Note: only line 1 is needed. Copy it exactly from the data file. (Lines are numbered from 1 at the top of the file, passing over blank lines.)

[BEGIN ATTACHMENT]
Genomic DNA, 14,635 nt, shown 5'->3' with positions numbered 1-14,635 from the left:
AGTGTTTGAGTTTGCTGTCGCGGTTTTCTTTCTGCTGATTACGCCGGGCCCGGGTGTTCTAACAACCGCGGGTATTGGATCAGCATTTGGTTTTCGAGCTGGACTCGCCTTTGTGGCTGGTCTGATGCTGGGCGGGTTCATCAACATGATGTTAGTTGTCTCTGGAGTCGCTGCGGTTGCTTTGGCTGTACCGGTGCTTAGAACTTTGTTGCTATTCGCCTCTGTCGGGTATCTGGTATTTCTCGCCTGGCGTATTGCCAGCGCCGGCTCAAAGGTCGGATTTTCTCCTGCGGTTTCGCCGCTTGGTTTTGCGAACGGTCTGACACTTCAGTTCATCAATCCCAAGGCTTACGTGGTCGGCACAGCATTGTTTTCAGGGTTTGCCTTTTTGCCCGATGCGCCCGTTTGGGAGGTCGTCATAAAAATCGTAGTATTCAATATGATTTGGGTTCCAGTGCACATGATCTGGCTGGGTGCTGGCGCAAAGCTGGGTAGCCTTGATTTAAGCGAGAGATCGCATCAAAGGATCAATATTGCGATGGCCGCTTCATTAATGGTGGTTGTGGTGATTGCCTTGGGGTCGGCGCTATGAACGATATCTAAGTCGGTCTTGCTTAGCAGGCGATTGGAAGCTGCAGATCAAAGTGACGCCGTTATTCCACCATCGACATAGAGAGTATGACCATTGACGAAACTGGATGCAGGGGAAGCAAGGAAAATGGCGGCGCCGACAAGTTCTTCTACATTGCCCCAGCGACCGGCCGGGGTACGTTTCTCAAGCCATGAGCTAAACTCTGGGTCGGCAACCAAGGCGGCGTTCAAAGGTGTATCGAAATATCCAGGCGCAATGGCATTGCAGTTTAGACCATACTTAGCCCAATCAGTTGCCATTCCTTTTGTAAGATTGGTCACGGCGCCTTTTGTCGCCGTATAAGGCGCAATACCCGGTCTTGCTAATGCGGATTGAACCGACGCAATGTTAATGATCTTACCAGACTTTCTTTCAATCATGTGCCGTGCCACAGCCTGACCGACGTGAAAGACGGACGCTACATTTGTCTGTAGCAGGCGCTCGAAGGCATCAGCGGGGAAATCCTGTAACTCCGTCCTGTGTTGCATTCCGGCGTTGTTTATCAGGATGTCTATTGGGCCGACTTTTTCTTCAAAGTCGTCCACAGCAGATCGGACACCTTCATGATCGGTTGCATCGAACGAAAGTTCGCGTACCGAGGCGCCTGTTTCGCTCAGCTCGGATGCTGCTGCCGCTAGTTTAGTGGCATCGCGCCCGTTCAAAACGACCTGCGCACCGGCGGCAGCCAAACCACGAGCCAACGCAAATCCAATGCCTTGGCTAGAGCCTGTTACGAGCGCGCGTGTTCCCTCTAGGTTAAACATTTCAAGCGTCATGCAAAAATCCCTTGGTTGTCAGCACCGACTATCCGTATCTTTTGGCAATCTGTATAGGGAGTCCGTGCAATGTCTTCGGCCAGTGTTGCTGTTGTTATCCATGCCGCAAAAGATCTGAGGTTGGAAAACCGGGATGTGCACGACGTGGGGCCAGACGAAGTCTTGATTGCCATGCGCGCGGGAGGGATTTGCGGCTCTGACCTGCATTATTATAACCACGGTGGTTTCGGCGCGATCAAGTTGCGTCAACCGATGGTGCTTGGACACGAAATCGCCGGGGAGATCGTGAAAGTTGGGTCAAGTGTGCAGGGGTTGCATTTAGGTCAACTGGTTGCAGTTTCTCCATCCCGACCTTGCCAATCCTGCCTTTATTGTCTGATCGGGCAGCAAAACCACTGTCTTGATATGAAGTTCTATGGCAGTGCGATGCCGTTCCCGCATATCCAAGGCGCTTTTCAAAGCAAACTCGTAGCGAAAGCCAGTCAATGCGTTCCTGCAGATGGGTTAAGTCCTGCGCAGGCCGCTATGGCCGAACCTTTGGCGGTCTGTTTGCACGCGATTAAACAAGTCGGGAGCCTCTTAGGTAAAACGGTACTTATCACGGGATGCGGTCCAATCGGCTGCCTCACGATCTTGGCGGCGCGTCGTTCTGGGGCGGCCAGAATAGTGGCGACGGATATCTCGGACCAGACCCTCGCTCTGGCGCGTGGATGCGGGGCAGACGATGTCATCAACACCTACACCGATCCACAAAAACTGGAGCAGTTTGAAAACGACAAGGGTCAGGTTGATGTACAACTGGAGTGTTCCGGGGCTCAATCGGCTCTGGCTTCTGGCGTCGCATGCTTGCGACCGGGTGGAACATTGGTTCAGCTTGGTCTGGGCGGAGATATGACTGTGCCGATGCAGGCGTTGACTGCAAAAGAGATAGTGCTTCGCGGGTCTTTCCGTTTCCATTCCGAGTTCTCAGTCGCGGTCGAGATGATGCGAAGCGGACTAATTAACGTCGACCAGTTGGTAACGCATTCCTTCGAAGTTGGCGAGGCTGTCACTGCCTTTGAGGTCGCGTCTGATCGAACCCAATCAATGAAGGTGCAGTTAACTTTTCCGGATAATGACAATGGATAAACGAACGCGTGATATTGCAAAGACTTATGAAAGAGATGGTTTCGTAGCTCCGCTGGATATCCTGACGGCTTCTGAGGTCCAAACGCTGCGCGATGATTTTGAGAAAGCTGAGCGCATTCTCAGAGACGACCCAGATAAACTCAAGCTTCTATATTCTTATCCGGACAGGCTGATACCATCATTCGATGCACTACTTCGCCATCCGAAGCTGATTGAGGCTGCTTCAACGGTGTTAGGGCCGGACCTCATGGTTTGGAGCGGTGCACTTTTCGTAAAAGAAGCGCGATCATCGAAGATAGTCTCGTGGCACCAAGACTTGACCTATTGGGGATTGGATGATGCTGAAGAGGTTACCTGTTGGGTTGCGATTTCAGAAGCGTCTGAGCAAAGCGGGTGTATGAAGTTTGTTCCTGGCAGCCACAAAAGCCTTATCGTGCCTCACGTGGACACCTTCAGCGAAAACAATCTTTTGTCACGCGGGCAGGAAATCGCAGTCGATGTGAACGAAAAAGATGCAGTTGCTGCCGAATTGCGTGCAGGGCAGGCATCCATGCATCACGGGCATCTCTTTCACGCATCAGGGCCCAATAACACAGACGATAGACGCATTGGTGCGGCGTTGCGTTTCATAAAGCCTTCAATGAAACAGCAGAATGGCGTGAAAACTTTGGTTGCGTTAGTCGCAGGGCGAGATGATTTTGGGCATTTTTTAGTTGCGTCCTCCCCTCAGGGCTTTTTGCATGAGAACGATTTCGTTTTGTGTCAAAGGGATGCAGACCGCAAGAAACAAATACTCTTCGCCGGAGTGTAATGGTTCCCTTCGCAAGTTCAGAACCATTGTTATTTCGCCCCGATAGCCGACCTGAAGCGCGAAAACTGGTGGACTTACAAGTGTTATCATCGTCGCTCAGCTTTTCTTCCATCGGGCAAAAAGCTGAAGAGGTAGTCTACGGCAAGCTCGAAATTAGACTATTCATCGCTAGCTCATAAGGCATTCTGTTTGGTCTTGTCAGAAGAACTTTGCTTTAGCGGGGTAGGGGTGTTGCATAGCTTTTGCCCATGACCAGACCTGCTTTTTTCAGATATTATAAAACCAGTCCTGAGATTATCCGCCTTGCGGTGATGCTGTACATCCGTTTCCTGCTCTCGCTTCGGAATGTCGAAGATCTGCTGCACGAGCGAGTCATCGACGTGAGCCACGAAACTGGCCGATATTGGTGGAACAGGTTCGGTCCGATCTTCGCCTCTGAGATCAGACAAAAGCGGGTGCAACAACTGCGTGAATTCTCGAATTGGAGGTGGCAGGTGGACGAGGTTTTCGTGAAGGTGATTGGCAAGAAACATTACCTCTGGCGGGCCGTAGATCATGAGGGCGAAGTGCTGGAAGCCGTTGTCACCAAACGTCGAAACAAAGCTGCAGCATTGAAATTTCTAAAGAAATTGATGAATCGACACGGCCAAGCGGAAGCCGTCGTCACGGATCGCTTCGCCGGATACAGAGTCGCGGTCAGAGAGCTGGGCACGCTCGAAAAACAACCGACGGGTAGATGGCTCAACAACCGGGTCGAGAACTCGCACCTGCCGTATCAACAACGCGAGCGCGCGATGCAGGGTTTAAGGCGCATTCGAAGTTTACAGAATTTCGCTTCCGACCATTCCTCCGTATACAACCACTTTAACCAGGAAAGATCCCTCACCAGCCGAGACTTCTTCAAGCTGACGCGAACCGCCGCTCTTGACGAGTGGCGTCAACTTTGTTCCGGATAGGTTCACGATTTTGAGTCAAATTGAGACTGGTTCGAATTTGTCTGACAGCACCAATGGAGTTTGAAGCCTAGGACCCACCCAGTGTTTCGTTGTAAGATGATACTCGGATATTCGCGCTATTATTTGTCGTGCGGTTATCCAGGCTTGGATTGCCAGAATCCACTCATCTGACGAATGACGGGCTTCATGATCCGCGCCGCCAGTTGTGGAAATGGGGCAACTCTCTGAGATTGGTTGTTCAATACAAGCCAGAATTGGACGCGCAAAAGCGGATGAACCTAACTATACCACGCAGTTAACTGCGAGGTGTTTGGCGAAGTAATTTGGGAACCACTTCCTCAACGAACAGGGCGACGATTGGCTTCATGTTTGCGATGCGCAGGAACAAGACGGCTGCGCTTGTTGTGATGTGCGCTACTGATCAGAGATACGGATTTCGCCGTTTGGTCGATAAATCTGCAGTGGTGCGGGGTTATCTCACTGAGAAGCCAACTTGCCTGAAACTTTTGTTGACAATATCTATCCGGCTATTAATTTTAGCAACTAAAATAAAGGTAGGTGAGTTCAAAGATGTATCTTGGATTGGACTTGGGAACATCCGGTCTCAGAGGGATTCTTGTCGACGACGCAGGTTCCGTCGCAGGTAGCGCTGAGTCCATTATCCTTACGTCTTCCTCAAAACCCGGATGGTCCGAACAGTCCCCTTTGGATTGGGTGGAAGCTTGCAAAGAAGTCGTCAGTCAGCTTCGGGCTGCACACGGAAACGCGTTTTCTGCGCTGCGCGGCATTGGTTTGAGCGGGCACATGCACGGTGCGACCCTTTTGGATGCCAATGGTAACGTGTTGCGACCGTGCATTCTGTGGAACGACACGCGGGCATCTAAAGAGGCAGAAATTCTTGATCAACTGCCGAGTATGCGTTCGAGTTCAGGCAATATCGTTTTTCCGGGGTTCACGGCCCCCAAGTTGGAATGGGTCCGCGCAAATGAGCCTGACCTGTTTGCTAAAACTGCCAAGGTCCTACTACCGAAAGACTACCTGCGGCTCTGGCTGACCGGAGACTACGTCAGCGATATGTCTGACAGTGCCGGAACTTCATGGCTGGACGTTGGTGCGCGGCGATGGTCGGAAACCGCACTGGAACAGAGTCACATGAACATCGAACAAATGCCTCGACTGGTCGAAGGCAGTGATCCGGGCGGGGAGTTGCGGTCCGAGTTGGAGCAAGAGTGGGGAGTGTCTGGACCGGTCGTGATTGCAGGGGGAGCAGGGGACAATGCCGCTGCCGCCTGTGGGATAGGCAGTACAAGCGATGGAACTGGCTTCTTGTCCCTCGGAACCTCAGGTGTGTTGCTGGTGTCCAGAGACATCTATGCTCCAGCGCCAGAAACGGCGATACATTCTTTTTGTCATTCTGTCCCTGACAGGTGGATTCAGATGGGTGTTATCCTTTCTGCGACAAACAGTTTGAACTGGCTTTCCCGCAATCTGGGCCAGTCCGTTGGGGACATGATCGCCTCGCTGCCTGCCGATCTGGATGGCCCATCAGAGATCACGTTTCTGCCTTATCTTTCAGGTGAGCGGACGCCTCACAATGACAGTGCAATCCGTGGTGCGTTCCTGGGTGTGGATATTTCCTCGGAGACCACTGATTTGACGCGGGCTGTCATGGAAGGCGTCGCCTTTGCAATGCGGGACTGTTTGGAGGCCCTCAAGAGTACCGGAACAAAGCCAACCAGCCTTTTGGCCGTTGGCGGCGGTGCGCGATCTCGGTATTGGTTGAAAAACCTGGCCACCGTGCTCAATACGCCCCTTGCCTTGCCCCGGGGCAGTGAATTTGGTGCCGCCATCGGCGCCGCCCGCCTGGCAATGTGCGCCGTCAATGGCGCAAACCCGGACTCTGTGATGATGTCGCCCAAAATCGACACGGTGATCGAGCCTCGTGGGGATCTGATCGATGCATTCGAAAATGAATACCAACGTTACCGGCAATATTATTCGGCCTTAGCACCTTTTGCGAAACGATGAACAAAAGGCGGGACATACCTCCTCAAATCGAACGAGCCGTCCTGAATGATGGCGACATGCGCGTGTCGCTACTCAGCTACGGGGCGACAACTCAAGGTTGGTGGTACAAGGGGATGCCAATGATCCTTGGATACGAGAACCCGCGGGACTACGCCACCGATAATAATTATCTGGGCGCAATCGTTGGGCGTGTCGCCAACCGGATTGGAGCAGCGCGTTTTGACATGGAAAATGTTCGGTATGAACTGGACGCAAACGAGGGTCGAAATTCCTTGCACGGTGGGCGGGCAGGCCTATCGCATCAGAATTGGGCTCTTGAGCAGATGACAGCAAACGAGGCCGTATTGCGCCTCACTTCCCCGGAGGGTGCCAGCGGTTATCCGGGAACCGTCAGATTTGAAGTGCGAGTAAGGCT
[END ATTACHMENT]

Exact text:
Genomic DNA, 14,635 nt, shown 5'->3' with positions numbered 1-14,635 from the left: